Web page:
Nanotribological Study of a-Si:H Thin Films and NEMs Implications

Despite the extensive applications of silicon (Si)-based materials in micro- and nanoscale devices, their nanofriction behavior is still concerning and has impacted a few applications. 

Nanotribological Study of a-Si:H Thin Films and NEMs Implications

Study: Nanotribology of Hydrogenated Amorphous Silicon: Sliding-Dependent Friction and Implications for Nanoelectromechanical Systems. Image Credit: Mahir KART/Shutterstock.com

Previous simulations of hydrogenated Si surfaces revealed their sliding-dependent friction mechanism, where the friction forces increased with sliding. However, this mechanism lacked experimental evaluation and validation of this behavior in an ambient atmosphere relevant to the current application.

An article published in ACS Applied Nano Materials experimentally presented the nanotribology of hydrogenated amorphous Si (a-Si:H) through repetitive scanning using atomic force microscopy (AFM). Overall, sliding caused an increase in friction and prevented wear. 

The friction force was recovered to an intermediate value after separation and fresh contact and later increased until it reached an intermediate stable state. The mechanism was based on the repeated formation and destruction of bonds at the interface. 

Furthermore, investigating the relationship between the nanofriction behavior and the photoactivity of the material revealed that under an external light source during scanning, the results could be altered only before the interface's stabilization. By resolving the present problems and recommending novel devices based on anomalous behavior, this experimental investigation could support wider nanoscience applications of Si material.

Nanotribology of Si-Based Materials

Nanotribology or molecular tribology is one of the most significant components of tribology which is concerned with atomic and molecular interactions at the nanoscale that occur upon the frictional contact of materials or lubrication.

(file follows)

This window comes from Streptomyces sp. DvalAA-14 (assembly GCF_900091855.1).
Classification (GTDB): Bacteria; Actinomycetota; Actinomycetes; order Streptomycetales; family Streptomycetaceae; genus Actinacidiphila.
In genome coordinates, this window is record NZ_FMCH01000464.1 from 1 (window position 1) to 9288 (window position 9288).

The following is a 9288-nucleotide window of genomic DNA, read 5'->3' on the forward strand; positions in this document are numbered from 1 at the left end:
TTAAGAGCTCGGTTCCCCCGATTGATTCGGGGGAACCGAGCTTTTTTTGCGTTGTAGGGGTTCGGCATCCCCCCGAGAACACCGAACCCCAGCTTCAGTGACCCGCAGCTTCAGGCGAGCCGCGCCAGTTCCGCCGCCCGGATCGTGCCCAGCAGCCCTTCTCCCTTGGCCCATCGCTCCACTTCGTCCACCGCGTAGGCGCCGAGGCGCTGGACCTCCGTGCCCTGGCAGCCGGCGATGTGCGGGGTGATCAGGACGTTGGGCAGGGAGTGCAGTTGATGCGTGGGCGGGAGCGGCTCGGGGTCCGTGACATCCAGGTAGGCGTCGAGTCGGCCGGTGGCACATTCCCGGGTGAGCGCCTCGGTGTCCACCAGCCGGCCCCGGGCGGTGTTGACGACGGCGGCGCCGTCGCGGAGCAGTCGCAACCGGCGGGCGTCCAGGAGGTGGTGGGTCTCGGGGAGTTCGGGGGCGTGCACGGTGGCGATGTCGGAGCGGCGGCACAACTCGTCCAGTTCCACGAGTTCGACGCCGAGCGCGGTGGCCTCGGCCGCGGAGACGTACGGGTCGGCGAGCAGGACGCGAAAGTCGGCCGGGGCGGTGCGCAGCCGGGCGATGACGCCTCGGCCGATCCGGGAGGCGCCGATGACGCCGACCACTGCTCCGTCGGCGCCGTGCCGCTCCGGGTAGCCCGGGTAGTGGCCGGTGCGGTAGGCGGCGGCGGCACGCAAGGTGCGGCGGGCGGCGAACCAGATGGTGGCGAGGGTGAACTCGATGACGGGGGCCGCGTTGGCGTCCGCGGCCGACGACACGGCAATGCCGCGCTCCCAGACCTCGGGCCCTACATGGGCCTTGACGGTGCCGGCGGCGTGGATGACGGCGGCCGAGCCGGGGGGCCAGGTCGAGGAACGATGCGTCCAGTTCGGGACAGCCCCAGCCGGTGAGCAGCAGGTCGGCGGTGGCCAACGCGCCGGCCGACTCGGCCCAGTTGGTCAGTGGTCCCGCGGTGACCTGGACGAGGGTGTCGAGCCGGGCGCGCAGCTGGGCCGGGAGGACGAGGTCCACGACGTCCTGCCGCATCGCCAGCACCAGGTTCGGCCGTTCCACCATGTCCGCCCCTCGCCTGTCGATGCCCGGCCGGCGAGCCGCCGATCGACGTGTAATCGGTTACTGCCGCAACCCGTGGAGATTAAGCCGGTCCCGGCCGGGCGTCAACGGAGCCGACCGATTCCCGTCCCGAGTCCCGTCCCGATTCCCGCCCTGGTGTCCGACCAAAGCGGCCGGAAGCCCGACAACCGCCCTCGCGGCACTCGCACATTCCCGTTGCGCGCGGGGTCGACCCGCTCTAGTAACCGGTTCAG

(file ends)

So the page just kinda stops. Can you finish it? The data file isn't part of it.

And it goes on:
The ability to study friction and wear processes at the nano-/molecular level has expanded due to AFM and other surface research techniques. With more computing power, it is now feasible to study atomic-scale contact processes and conduct molecular dynamics simulations of sliding surfaces to study friction.

These developments gave rise to research that intended to create a basic knowledge of the nature and effects of interactions between materials on an atomic scale and to direct efforts in practical applications.

Consequently, the active control or tuning of such a widespread phenomenon is crucial for developing novel and formerly restricted applications, paving the way for developing nanotribology and nanomechanics.

Micro- and nanoelectromechanical systems (MEMS and NEMS, respectively) are crucial in many technical domains, and their large-scale applications are affected by their tribological characteristics. Due to their dimensions (surface-to-volume ratio), their surface features are more significant than their bulk qualities for performance.

Si materials are widely employed in MEMS and NEMS because of their adaptability and the techniques available for micro- and nanopatterning.

Nanotribology of a-Si:H

Previously, the light-induced photoconductivity variation of microcrystalline hydrogenated Si (μc-Si: H) and a-Si:H has been investigated using conductive AFM. The results revealed that the uniformly scattered light from the laser of the equipment was sufficient to affect photoconductivity, the effect of which was severe in μc-Si:H.